The Student News Site of West Windsor-Plainsboro High School South

The Pirate's Eye

The Student News Site of West Windsor-Plainsboro High School South

The Pirate's Eye

The Student News Site of West Windsor-Plainsboro High School South

The Pirate's Eye

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First-ever gold bid

Debate Club treasurer Dharma Rajesh (‘25) and president Ashwin Telang (‘24) won a Gold Bid to the Tournament of Champions (TOC).

As the clock ticks by, South debaters are anticipating the end of the debate round when they’ll know if they won or lost. 

   By the time a debate round is over, competitors feel exhausted, having spent an hour giving four back-to-back speeches as they eagerly wait for the clock to tick by and hear the judge’s decision.

    After 10 hours of virtual calls during the first weekend of school, Debate Club president Ashwin Telang (‘24) and treasurer Dharma Rajesh (‘25) happily emerged from their last round having successfully qualified for the Tournament of Champions (TOC). 

     They along with other members of the Debate Club had been competing independently at the National Speech and Debate Season Opener, hosted by the University of Kentucky. 

     Telang and Rajesh had gone 5-1 in preliminary rounds, before advancing through three elimination rounds to reach the quarter-finals, finishing in sixth place out of 238 teams. 

     This performance earned them a gold bid- or a ticket to the TOC because they had met the bar to qualify by reaching a certain stage in the elimination rounds. In this case, it was the quarter finals at a specific type of national tournament called a bid tournament.

     Successfully qualifying is a big deal. “The Tournament of Champions is the highest stage for debate that you can possibly access in America,” said Gurneel Batra (‘26). “The winner each year is widely considered to be the best debate team across the nation.”

     When the news broke on the team’s Telegram group chat, almost every member of the team immediately reacted with caps and excited emojis that highlighted the excitement and jubilation of the extraordinary moment. 

     For Rajesh and Telang, it was more than just a special moment for their years of hard work.        

     “For me, I was really just excited!” said Rajesh. “I started debate in freshman year and since then, have put in many hours for this. It’s really rewarding to see the hard work payoff, specifically in an activity like debate where you are constantly pinned against accomplished competition.”

     Rajesh had earned a silver bid last year, but because she missed the gold bid stage, it meant she couldn’t automatically qualify to the TOC. At least two silver bids are needed to qualify.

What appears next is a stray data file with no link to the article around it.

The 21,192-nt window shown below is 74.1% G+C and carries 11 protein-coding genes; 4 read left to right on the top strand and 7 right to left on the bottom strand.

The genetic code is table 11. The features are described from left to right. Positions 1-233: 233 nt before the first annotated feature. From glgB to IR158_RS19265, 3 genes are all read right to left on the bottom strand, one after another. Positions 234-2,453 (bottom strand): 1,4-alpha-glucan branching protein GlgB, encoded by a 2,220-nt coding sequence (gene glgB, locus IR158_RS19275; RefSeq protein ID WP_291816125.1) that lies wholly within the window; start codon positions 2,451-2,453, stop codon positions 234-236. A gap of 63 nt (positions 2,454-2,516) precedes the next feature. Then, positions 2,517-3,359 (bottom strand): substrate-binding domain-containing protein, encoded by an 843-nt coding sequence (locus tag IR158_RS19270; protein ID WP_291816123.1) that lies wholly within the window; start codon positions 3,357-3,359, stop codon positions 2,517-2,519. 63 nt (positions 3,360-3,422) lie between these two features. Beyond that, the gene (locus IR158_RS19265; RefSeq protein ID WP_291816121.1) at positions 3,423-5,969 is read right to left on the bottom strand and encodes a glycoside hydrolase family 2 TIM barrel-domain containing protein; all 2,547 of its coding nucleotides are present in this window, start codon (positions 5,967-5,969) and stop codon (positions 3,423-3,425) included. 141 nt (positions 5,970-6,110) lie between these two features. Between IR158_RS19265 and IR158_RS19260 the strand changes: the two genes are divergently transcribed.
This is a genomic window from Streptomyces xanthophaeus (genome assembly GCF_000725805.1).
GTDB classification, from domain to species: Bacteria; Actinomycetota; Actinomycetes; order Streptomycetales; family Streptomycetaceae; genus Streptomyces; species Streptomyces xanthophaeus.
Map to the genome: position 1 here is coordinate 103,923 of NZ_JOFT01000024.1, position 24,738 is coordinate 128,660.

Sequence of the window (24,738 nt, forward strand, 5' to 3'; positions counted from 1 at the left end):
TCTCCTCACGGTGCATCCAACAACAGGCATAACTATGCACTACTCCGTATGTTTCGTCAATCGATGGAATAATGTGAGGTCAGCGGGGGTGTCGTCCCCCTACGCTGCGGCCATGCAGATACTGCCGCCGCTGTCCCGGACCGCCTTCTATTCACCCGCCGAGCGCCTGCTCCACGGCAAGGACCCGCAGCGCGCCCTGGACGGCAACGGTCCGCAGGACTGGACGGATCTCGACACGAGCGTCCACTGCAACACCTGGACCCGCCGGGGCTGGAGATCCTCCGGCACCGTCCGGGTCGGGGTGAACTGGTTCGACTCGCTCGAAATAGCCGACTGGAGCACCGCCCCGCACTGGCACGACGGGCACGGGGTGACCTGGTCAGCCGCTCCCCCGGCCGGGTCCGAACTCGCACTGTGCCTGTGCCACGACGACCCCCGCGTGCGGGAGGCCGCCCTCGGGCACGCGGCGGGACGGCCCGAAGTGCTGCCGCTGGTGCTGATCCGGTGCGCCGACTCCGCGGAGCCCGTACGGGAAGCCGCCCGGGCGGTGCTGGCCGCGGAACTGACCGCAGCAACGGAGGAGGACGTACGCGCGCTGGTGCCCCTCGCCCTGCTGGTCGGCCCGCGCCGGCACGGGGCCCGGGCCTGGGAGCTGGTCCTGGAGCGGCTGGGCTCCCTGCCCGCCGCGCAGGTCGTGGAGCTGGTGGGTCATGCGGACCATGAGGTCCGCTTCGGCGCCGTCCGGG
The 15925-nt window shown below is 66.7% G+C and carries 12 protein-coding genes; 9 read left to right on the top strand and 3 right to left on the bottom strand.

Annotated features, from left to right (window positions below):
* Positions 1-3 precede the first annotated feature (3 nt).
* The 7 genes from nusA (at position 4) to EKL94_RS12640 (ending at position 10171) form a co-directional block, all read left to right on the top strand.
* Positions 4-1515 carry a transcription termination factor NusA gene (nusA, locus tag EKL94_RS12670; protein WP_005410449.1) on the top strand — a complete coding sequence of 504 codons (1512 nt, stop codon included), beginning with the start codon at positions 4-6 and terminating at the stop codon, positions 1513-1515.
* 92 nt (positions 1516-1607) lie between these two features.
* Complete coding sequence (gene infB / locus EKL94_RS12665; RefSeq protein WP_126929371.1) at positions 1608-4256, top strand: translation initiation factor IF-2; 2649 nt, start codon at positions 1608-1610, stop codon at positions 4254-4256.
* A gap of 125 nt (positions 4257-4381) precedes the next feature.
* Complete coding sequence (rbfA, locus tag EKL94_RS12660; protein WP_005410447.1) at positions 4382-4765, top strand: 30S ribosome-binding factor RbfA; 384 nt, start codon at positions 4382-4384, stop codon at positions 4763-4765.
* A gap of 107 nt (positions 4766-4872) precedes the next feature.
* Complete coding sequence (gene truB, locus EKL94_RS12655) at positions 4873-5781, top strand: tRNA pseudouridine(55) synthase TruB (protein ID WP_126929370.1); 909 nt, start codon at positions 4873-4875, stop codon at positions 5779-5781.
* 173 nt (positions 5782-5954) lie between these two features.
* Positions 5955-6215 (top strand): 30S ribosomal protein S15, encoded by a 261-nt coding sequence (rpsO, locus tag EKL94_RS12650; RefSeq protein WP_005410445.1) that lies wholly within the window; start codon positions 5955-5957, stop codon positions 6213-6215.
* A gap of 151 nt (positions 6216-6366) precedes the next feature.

“The gold bid that we got is especially important because no one has ever gotten a gold bid in the history of South,” said Telang.

     “I think it sets the tone for what the season is going to be, especially with the sophomores that we have and the incoming freshmen,” said Rajesh. “I think they’re going to be inspired that our officers have done something well this season.”

     “It showed that we can get the same thing that Dhar and Ashwin got from qualifying to TOC, that if you put an effort, it doesn’t matter what school you’re from, you can make a difference in the debate community,” said Batra. 

     “While we might be a small school, you can still achieve things and you don’t need to be in one of the top schools to qualify for TOC.”

     In debate terminology, the phrase “small school” is used to describe school debate teams that lack the funding, and success compared to certain schools with that. 

     To other members of the team, the bid not only symbolized an accomplishment by their president and treasurer, but the potential the rest of the team has in store. 

     “In the past, our status as a school in debate has always been a small school,” said Shaurya Paul (‘26). “This year, this definitely has been a game changer for us because we haven’t reached that level [TOC] before.” 

     In addition to their own achievement, “now we want them [sophomores and freshmen] to get more success in a bid division,” said Telang.

     “By what South Debate achieved this year, I’m excited to see how our team could win similar bids, ” said Rajesh.

     To reach that level will require further effort and dedication, and the team is now looking toward it with higher confidence. 

     “It’s a lot of work,” Telang said, “but it pays off.”

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